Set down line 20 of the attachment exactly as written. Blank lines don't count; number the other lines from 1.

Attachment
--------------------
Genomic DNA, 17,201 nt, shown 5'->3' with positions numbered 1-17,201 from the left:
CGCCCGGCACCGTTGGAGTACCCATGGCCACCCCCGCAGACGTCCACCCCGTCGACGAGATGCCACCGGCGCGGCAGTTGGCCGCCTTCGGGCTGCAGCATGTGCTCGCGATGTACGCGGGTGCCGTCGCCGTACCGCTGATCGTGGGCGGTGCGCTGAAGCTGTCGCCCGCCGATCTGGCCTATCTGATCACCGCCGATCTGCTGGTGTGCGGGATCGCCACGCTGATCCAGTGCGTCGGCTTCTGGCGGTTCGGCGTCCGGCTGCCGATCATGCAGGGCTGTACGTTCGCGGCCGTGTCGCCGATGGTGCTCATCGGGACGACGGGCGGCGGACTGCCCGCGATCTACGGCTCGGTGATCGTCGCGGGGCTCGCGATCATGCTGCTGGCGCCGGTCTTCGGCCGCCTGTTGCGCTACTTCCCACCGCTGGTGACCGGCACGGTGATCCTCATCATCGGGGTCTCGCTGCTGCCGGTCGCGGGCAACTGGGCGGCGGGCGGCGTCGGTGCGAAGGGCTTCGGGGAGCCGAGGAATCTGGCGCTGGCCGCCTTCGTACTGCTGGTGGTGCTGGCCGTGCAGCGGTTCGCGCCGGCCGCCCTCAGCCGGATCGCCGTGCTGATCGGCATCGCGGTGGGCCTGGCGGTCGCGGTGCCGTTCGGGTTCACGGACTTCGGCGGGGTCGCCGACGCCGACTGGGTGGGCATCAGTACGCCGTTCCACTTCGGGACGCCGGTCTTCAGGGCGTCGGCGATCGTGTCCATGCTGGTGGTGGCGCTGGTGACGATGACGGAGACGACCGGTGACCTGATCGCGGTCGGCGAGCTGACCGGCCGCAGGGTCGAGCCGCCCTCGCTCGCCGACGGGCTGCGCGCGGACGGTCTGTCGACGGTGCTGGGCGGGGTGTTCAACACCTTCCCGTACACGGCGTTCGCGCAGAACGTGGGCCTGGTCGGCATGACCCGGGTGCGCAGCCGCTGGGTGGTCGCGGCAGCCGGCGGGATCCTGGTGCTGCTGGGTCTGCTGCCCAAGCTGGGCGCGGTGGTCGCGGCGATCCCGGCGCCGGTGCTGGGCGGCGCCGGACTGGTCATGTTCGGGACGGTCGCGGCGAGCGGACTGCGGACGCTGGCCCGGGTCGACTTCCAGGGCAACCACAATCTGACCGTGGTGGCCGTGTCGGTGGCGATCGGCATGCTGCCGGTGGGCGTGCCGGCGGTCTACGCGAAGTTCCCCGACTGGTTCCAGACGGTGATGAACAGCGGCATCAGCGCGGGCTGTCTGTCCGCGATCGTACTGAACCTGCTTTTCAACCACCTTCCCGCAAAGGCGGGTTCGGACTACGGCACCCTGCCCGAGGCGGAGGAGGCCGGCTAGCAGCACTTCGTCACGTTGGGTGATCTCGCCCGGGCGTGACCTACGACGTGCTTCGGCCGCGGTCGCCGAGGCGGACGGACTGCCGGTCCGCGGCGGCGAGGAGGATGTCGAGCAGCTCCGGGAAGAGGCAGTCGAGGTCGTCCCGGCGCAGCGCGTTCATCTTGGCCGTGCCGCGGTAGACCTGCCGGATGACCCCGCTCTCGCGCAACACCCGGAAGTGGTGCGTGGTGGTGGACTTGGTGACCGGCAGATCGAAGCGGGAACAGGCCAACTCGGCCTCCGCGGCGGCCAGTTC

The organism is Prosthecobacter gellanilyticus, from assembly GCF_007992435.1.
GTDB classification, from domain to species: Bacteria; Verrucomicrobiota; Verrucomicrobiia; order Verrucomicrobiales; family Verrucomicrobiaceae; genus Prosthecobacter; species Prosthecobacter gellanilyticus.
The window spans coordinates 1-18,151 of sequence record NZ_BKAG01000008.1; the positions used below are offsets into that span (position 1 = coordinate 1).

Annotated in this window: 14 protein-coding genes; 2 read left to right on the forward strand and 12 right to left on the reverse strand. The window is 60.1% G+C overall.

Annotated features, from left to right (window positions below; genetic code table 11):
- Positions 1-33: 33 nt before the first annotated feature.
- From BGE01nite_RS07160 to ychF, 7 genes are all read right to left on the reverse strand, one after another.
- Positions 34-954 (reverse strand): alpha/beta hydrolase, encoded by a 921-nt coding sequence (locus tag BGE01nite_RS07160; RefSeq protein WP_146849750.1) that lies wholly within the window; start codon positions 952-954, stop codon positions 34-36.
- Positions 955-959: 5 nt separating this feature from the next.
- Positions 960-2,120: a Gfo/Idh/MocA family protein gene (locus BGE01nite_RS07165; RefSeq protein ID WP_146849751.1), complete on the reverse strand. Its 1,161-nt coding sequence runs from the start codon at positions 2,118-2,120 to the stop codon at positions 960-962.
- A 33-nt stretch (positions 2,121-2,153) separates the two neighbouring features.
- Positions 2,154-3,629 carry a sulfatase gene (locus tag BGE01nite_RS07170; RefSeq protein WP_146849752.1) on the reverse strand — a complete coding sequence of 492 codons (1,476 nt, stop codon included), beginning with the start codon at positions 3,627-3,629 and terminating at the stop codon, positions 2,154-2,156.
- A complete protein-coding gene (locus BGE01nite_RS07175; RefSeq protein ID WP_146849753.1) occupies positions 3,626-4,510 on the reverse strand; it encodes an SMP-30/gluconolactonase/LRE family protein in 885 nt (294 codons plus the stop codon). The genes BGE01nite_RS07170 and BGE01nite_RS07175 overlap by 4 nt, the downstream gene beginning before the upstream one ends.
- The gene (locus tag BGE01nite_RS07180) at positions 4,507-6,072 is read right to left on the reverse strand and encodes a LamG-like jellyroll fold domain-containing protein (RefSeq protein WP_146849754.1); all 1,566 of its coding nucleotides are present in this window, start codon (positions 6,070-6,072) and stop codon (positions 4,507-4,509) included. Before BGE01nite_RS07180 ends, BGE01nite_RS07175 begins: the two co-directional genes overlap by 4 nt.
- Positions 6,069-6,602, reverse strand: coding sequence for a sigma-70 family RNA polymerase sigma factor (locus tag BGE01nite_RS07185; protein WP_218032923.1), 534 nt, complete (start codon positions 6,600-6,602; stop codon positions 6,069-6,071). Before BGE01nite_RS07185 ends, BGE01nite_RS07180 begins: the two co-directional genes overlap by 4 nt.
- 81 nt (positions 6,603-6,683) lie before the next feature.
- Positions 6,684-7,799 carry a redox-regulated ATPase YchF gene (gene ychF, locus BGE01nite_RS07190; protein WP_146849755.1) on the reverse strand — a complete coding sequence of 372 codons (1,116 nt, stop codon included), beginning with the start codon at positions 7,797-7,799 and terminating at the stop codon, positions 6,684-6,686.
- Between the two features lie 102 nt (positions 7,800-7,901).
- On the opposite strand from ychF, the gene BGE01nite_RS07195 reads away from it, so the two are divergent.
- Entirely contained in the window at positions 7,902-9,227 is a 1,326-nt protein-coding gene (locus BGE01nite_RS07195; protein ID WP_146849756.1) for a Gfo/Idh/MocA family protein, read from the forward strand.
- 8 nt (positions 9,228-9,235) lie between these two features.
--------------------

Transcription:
- Between the two features lie 102 nt (positions 7,800-7,901).